Blackberries, coffee, bleach, dust, pomegranates, burnt bones and mold. These incongruous items sound like the ingredients for a recipe to counter a witch’s curse, but in Erin Washington’s deft hands, they’re the alchemical foundations of entrancing gossamer lines laid atop delicately composed panels; sumptuous works executed in a manner that plumbs the blurry boundaries between drawing and painting.
Washington arrived in Chicago seven years ago by way of Colorado for study at the School of the Art Institute. “I loved it in Colorado” she says, “but when I left, there just wasn’t much of an art community I was connecting with.” Entranced by the city’s “pragmatist work ethic and vibrant community,” Washington stuck around after her stint at SAIC—where she now teaches—and, through dedication to content as well as craft, has quietly become one of Chicago’s most respected young artists.
Her works conjure up provocative images of history and myth. The somber hues and chalkboard surfaces that proliferate in her modestly sized drawings evoke an overcast autumn day in the city; the type of melancholy afternoon when the top of Chicago’s iconic skyline remains shrouded by gauzy crowns of gray.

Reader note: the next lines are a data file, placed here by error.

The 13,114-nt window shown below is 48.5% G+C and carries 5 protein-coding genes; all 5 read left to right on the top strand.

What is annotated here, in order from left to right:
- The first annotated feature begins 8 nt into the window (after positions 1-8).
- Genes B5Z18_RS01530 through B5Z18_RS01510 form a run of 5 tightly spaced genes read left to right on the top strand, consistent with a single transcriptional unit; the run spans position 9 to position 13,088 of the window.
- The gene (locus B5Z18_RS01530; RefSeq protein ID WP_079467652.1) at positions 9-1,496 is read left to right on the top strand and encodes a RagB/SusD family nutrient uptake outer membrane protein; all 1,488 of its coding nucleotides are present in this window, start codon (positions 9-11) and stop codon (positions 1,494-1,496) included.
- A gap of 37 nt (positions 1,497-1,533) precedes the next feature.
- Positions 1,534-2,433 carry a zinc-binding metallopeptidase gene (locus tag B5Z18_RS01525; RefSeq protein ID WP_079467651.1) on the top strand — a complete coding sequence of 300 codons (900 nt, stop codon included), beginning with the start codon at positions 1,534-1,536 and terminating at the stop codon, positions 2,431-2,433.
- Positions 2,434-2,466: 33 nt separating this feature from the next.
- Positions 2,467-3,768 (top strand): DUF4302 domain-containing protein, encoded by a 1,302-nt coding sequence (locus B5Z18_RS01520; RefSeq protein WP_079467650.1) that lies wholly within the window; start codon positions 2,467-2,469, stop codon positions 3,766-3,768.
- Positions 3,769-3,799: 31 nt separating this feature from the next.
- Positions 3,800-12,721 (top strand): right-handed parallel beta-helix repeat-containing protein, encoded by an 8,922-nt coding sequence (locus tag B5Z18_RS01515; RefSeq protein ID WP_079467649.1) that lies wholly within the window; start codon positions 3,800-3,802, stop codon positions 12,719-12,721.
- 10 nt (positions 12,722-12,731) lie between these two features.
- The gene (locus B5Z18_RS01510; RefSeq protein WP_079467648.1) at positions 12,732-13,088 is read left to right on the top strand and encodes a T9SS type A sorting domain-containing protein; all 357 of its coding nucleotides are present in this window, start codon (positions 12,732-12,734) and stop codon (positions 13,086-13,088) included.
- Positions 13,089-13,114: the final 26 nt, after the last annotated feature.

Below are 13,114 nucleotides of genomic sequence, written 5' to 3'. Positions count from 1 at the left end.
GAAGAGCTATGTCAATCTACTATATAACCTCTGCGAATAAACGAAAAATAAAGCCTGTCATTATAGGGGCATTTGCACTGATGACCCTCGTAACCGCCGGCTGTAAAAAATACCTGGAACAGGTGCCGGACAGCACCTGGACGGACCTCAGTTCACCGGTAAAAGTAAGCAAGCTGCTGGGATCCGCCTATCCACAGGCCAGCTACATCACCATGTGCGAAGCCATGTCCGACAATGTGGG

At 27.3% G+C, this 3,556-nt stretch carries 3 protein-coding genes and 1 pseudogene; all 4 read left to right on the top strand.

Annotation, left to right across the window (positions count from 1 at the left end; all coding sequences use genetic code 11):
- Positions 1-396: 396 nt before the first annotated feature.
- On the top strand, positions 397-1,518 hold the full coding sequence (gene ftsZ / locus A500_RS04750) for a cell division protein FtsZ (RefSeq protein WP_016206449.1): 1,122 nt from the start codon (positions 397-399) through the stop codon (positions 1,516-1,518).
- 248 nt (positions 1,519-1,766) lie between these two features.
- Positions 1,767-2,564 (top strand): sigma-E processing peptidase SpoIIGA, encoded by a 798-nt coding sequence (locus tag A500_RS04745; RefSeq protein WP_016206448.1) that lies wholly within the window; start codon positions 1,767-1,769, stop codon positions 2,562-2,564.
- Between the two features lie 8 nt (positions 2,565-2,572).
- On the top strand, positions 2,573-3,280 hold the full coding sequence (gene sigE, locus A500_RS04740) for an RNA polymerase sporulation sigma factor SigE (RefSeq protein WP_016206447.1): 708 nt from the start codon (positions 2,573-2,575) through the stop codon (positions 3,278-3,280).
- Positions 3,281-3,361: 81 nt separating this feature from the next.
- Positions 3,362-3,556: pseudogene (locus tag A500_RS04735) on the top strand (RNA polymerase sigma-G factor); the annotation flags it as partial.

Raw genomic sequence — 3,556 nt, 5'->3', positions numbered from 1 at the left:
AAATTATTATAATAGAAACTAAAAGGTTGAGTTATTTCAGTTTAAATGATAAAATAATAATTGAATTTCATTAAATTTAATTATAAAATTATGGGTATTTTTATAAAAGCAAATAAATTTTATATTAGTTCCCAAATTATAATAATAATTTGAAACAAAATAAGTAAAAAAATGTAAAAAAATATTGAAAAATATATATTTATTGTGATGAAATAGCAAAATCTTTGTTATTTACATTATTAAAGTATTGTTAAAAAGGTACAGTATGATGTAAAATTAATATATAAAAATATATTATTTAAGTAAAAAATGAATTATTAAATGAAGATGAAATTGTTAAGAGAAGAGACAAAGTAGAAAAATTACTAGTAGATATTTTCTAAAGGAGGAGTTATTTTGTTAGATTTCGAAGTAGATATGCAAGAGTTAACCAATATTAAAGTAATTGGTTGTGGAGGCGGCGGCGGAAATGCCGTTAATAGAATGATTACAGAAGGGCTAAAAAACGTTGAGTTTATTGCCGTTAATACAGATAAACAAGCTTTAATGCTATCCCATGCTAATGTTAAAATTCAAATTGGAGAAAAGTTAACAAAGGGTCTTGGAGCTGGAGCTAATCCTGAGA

“The form of my work has changed a lot over the past ten years” she says, “but the subject matter has always been relatively the same. For a while, I concentrated a lot on material play and pure abstraction, but ever so slowly, mark making started creeping back into the work…at first through symbols and diagrams with the occasional word and then finally imagery started intermingling with abstraction and materials.”
These images, which range from a finely rendered bust of Aphrodite to a series of stacked ouroboros—the mythical snake that eats its own tail—featured prominently in her January solo gallery show at Zolla/Lieberman. Called “Useful Knowledge,” the exhibition was among many creative highlights over the past year and a half for Washington.
“The ‘Cosmosis’ show at the Hyde Park Art Center last summer was also an incredible experience. Curator Steven Bridges was absolutely lovely to work with, and I was able to exhibit with many artists that I consider lifelong friends,” Washington continues.
Also last year, Washington delivered an electric performance at Kavi Gupta Gallery focused on eccentric aviator Larry “Lawnchair” Walters and Roy Sullivan, the only man to survive being struck by lightning seven times. “The bizarreness of these two figures alone is part of an obsession,” says Washington, “and then shoehorning them into my practice made for a really weird and funny performance.”
Although the upcoming year is shaping up to be just as busy as the last with a show at Roots & Culture in May and a curatorial project slated to open in 2017, Washington’s commitment to her practice remains the center of her attention. “I am incredibly lucky to have had many opportunities to show my work and share my ideas with people, but at the end of the day, I am drawing because it communicates something far more effectively than my words or my writing are capable of doing.” (Alan Pocaro)